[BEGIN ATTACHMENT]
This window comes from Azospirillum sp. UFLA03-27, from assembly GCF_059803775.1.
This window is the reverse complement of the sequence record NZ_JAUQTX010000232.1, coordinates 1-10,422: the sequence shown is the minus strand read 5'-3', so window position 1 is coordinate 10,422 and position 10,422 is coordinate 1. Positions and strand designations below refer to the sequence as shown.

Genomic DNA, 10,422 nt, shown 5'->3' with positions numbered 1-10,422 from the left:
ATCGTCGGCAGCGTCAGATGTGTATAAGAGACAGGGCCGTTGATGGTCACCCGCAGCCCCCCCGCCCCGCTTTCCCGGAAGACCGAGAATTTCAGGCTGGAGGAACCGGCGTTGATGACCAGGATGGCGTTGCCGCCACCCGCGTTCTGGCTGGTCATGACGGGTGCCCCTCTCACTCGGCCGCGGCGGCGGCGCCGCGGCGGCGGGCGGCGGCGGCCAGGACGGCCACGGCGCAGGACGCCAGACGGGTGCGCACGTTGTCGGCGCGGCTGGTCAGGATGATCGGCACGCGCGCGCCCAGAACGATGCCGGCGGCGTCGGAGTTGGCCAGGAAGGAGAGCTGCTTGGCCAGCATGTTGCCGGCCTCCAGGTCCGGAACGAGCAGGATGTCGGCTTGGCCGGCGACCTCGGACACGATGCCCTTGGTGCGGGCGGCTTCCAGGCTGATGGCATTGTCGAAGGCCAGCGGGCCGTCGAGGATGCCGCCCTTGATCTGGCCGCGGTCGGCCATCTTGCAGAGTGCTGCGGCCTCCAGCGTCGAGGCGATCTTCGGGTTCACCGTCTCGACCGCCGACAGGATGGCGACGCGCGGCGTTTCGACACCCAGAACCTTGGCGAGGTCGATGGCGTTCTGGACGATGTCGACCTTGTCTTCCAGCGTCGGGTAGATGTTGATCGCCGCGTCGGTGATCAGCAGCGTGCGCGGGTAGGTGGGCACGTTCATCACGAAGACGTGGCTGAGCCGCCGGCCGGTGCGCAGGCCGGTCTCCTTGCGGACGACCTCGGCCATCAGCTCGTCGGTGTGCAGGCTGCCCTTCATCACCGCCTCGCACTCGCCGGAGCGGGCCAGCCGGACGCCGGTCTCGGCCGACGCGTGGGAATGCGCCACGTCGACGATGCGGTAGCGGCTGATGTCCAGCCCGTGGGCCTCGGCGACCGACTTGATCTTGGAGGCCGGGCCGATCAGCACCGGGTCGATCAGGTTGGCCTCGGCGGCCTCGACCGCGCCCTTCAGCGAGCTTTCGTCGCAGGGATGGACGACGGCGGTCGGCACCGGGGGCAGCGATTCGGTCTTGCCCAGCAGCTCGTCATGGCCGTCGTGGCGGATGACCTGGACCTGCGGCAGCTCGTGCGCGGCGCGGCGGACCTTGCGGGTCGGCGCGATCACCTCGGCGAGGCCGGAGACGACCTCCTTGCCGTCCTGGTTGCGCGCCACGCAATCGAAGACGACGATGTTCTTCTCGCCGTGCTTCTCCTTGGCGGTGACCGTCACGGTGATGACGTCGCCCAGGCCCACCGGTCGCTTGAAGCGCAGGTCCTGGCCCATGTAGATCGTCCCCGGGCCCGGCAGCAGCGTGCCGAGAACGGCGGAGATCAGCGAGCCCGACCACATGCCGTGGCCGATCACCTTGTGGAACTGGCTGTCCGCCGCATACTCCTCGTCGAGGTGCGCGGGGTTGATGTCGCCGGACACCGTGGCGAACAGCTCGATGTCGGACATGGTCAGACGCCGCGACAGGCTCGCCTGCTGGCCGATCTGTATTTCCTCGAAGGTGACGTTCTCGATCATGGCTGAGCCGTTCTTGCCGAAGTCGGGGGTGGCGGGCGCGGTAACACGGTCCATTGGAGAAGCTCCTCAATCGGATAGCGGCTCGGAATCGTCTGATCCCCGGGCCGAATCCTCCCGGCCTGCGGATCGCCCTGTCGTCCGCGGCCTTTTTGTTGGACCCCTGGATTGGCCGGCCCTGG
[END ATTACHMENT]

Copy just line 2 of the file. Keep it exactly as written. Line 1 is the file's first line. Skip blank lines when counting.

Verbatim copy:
This window is the reverse complement of the sequence record NZ_JAUQTX010000232.1, coordinates 1-10,422: the sequence shown is the minus strand read 5'-3', so window position 1 is coordinate 10,422 and position 10,422 is coordinate 1. Positions and strand designations below refer to the sequence as shown.